I was raised in the Midwest in the US, and then I spent most of my adult life living in different countries. I live in France currently. I'm married to a French person. Maybe I'll just give you one example that I often see with clients who are working back and forth between these two cultures that I know so well. In my own culture, in the American culture, there is a very strong emphasis on evaluating performance. And if you have criticism to provide, you should provide three positives before you give the negative. That’s very deeply anchored in American culture: it shows respect to start by appreciating someone’s performance before you criticise. In France, that's not the case. The school environment is set up so that there is a very strong emphasis on pushing children to strive for excellence and much less explicit positive feedback is given. In other words, it's not said out loud. In a business environment, also, a good deal of positive feedback is given implicitly. The idea that you would say explicitly three positive things before moving on to the criticism is a bit alien. So what happens when you have an American manager who's leading a team of French people and he wants to tell someone her performance is not acceptable? He starts by telling her three things very explicitly that he thinks she is doing well, and she's thinking, “Wow, I've never received so much positive feedback.” By the time he gets to what he meant to say, what she needs to do differently, she's not even listening any more. He may leave that meeting feeling that he very clearly communicated what she needs to do differently. And she may leave that same meeting feeling that she just received really positive notes about her performance. For an American manager in that type of situation, it's very important to develop the flexibility to provide performance reviews and evaluations in different ways. The more we can learn to be flexible, working in different ways with different populations, the more effective we’ll be internationally.
Why do some cultures seem to dislike email?
A part of my framework focuses specifically on how trust is built in different cultures. It looks at what I call “relationship-oriented trust” versus “task trust”. In a culture like Britain, trust in a business environment is usually built because we work together, we see we do good work together, we like working together – and therefore we learn to trust one another. But in a culture, like the UAE, trust is developed much more through personal relationship-building, meaning that we spent time getting to know one another at a personal level, we spent time connecting together – and so we trust each other. If you relate that to communication mediums, the most task-oriented of all is email: it enables us to get our work done, but doesn’t offer much opportunity to connect. Next, maybe comes the telephone, then face-to-face formal meetings, then face-to-face informal interactions. Anybody working with a relationship-oriented population for the first time should choose a communication medium that’s as relationship-oriented as possible at the beginning. If you can’t go face-to-face, choose the telephone. And then later, you can move back to email.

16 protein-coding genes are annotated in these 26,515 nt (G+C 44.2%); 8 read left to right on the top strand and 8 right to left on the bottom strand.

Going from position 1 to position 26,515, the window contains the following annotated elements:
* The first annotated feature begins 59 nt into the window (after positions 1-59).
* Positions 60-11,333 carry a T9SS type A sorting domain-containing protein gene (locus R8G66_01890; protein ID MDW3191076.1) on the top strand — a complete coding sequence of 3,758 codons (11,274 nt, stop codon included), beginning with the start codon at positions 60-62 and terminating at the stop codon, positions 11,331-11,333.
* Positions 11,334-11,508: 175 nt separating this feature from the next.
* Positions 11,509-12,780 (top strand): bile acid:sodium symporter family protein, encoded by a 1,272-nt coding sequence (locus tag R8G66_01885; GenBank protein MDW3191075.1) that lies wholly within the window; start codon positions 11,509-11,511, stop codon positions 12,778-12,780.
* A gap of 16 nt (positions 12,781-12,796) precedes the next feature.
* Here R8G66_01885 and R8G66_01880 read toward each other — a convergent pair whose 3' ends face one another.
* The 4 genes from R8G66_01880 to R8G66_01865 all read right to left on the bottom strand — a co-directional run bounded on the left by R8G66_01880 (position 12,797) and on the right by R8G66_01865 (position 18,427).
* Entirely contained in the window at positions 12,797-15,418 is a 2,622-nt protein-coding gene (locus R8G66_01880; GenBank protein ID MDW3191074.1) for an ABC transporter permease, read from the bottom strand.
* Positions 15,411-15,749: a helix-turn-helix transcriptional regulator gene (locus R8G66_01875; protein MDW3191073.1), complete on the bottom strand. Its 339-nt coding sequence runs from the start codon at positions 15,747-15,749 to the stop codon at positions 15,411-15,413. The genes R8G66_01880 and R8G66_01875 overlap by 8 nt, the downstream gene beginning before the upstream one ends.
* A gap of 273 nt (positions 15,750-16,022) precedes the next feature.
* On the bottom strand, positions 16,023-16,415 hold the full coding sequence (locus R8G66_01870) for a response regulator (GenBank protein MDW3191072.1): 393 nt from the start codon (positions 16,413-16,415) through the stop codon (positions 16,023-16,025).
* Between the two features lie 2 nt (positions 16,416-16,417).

You’ve mentioned your framework a couple of times. Tell us a little bit more about it.
Well, I have eight elements that I research and that I have found have the strongest impact on cross-cultural or multicultural business. Just to give you a couple of examples, for someone who’s working on a global team, I think one of the big issues is disagreement. In every culture, of course, if you're working on a team, sometimes you're going to feel disagreement. But the question is, what's the most appropriate way to express disagreement in different cultures? In some cultures, really just saying it straight out shows transparency and openness. In other cultures, if you say it straight out, you may have very strong negative fallout. So that's one of the elements. Another critical element is understanding communication patterns. Corresponding to the eight elements that I work with, I have eight scales and, countries are positioned up and down them. This means we can think relatively about how various cultures perceive one another, and think about tools and strategies to help bridge those different cultural patterns.